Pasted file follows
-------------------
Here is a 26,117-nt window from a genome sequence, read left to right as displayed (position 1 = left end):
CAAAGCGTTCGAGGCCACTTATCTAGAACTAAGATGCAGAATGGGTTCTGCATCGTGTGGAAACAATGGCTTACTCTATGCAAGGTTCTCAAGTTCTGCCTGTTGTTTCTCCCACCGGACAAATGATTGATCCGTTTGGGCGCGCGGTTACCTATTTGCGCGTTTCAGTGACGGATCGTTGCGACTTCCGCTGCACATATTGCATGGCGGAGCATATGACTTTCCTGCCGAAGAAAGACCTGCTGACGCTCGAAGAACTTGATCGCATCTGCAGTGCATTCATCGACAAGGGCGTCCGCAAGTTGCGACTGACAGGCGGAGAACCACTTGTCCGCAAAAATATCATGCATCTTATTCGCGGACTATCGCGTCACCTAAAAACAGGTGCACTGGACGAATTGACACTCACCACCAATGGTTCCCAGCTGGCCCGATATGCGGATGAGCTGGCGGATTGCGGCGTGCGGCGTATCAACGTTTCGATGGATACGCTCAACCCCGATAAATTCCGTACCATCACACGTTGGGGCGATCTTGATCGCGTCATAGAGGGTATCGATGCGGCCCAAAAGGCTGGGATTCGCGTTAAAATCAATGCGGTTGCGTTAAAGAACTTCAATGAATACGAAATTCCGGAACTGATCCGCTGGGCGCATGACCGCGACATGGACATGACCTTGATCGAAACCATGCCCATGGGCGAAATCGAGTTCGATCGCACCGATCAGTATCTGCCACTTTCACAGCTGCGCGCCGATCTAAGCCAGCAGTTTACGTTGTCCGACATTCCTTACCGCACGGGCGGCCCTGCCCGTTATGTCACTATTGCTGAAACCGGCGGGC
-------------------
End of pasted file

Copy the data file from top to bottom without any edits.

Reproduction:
Here is a 26,117-nt window from a genome sequence, read left to right as displayed (position 1 = left end):
CAAAGCGTTCGAGGCCACTTATCTAGAACTAAGATGCAGAATGGGTTCTGCATCGTGTGGAAACAATGGCTTACTCTATGCAAGGTTCTCAAGTTCTGCCTGTTGTTTCTCCCACCGGACAAATGATTGATCCGTTTGGGCGCGCGGTTACCTATTTGCGCGTTTCAGTGACGGATCGTTGCGACTTCCGCTGCACATATTGCATGGCGGAGCATATGACTTTCCTGCCGAAGAAAGACCTGCTGACGCTCGAAGAACTTGATCGCATCTGCAGTGCATTCATCGACAAGGGCGTCCGCAAGTTGCGACTGACAGGCGGAGAACCACTTGTCCGCAAAAATATCATGCATCTTATTCGCGGACTATCGCGTCACCTAAAAACAGGTGCACTGGACGAATTGACACTCACCACCAATGGTTCCCAGCTGGCCCGATATGCGGATGAGCTGGCGGATTGCGGCGTGCGGCGTATCAACGTTTCGATGGATACGCTCAACCCCGATAAATTCCGTACCATCACACGTTGGGGCGATCTTGATCGCGTCATAGAGGGTATCGATGCGGCCCAAAAGGCTGGGATTCGCGTTAAAATCAATGCGGTTGCGTTAAAGAACTTCAATGAATACGAAATTCCGGAACTGATCCGCTGGGCGCATGACCGCGACATGGACATGACCTTGATCGAAACCATGCCCATGGGCGAAATCGAGTTCGATCGCACCGATCAGTATCTGCCACTTTCACAGCTGCGCGCCGATCTAAGCCAGCAGTTTACGTTGTCCGACATTCCTTACCGCACGGGCGGCCCTGCCCGTTATGTCACTATTGCTGAAACCGGCGGGC